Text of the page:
Alberto Nisman, the special prosecutor who had been investigating the 1994 bombing of a Jewish community center (the AMIA building) in Argentina, has been found dead in his Buenos Aires apartment. Nisman was famous in intelligence and law enforcement circles for amassing evidence that implicates Iran in the AMIA attack, which left 85 people dead and hundreds more wounded. Early reports suggest that Nisman may have been murdered, but the circumstances surrounding his death are unclear.
Nisman had also accused senior Argentine officials, including President Cristina Fernandez de Kirchner, of protecting some of the Iranian officials responsible for the bombing. Kirchner and other officials scoffed at his claims. Nisman was reportedly set to testify before a congressional hearing today about the matter.
I did not know Nisman well, but I did meet with him some years ago. We discussed the evidence of Iran’s responsibility for the AMIA attack for several hours. I found his detailed knowledge of the players involved to be impressive and convincing.
INTERPOL also became convinced that various Iranian officials, and their terrorist proxies in Hezbollah, were responsible. In 2007, INTERPOL issued a Red Notice saying that six individuals were wanted in connection with the AMIA bombing.
For Nisman, the AMIA bombing was not a one-off event. It was part of a decades-long pattern of Iranian behavior.
From the Iranian regime’s perspective, terrorism is not some taboo. It is an instrument of statecraft to be employed around the world.
One of the terrorists listed in INTERPOL’s Red Notice was Imad Fayez Mughniyah, who served as Iran’s master terrorist until his assassination in 2008. It is widely assumed that the Israelis were responsible for Mughniyah’s death, by way of a car bombing, in Damascus. Mughniyah is a natural suspect in the AMIA attack. He was the godfather of modern suicide bombings, having patented the technique in Iran’s and Hezbollah’s earliest strikes against American interests, including the 1983 bombings of the U.S. Marine barracks and U.S. embassy in Beirut, Lebanon.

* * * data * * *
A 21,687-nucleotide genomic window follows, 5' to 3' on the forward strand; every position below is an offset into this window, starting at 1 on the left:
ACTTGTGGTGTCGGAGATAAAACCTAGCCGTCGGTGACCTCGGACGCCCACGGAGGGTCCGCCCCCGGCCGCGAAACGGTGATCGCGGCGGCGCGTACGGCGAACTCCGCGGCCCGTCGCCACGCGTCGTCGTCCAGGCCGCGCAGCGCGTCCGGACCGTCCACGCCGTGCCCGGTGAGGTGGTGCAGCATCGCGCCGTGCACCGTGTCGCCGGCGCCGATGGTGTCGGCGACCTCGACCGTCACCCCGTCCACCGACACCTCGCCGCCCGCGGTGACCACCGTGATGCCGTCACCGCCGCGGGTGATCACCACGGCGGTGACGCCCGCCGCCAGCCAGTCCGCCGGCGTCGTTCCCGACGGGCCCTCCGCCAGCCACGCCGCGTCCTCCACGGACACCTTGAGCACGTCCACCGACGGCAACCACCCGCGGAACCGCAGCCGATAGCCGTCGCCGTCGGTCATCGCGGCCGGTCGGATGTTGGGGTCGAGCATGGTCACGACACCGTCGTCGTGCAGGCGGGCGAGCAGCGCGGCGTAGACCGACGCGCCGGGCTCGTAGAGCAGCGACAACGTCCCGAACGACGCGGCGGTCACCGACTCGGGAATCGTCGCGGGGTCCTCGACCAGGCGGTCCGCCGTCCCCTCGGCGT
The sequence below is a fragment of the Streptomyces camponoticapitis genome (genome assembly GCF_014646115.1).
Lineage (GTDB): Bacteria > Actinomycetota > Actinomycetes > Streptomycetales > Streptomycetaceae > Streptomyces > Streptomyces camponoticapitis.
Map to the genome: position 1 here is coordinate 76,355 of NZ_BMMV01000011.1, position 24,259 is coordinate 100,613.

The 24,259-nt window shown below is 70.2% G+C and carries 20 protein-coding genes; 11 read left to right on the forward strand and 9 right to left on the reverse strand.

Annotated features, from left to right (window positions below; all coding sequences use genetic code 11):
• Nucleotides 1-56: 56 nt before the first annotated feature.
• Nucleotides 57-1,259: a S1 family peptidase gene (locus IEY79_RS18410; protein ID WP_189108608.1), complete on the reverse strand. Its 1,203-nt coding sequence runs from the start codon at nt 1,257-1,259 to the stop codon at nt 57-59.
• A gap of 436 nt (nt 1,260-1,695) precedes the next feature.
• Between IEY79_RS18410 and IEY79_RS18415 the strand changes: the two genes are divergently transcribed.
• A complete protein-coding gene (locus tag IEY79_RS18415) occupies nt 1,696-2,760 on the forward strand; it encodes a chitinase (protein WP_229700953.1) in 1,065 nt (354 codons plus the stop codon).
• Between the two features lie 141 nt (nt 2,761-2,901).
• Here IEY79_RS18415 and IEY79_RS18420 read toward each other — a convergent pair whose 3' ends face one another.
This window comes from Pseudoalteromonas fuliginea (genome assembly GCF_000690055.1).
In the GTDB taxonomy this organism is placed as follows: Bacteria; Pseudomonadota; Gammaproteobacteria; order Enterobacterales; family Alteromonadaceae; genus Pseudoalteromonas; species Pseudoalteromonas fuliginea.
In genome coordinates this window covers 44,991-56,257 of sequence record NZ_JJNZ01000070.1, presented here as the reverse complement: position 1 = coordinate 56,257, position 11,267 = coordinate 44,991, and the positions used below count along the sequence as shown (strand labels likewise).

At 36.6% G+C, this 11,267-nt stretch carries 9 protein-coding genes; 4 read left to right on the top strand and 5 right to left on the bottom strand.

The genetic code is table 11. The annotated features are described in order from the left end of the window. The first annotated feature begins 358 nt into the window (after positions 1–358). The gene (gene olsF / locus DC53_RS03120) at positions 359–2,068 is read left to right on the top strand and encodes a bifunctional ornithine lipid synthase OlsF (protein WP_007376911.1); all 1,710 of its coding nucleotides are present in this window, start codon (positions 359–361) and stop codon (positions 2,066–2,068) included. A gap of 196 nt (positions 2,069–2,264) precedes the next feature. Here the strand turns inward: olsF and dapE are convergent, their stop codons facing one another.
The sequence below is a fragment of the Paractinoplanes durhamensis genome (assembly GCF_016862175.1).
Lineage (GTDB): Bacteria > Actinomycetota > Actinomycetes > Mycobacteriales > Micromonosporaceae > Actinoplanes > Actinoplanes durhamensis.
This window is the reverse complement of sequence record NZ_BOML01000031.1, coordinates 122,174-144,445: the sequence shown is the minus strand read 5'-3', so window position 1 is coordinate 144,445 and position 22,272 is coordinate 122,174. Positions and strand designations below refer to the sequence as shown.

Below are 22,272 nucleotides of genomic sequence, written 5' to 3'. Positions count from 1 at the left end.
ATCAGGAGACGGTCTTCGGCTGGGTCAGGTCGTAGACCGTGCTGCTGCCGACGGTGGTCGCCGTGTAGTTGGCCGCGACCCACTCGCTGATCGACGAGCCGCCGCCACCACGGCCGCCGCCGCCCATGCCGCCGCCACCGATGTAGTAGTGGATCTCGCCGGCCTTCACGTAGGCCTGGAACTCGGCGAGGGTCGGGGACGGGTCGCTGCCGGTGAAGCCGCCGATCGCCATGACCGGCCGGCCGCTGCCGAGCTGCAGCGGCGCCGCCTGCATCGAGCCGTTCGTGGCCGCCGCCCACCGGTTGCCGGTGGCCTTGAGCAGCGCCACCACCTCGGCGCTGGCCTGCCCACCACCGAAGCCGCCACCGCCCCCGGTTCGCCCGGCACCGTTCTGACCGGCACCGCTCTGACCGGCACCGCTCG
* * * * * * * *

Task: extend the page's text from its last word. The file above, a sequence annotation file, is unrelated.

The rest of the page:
Al Qaeda’s founder, Osama bin Laden, was so impressed by the efficacy of Mughniyah’s operations, which helped force the U.S. out of Lebanon, that he reached out to the Shiite for help. As the 9/11 Commission and various other sources have confirmed, Mughniyah and Iran agreed to help al Qaeda in the early 1990s. They showed bin Laden and his subordinates how to execute simultaneous suicide attacks. Indeed, al Qaeda’s 1998 twin bombings of the U.S. embassies in Kenya and Tanzania were consciously modeled after Mughniyah’s and Iran’s terror spree in the early 1980s.
In the years since then, Mughniyah has been tied to various terrorist plots around the world – all while operating as part of Iran’s international terror network. While Mughniyah’s death was undoubtedly a victory in what was once known as the global war on terror, it did not stop Iran and Hezbollah. Instead, they have groomed a new generation of Mughniyahs.
Just recently, Imad Mughniyah’s son, Jihad Imad Mughniyah, was killed in Syria. He was serving as a Hezbollah operative at the time.
All the while, the Iranian regime does not hide its affection for the Mughniyahs. In January 2014, Iran’s minister of foreign affairs honored the senior Mughniyah by laying a wreath at his grave.
The gesture prompted the White House to respond. “The inhumane violence that Mughniyah perpetrated – and that Lebanese Hezbollah continues to perpetrate in the region with Iran's financial and material support -- has had profoundly destabilizing and deadly effects for Lebanon and the region,” National Security Council Spokesperson Caitlin Hayden said. “The decision to commemorate an individual who has participated in such vicious acts, and whose organization continues to actively support terrorism worldwide, sends the wrong message and will only exacerbate tensions in the region.”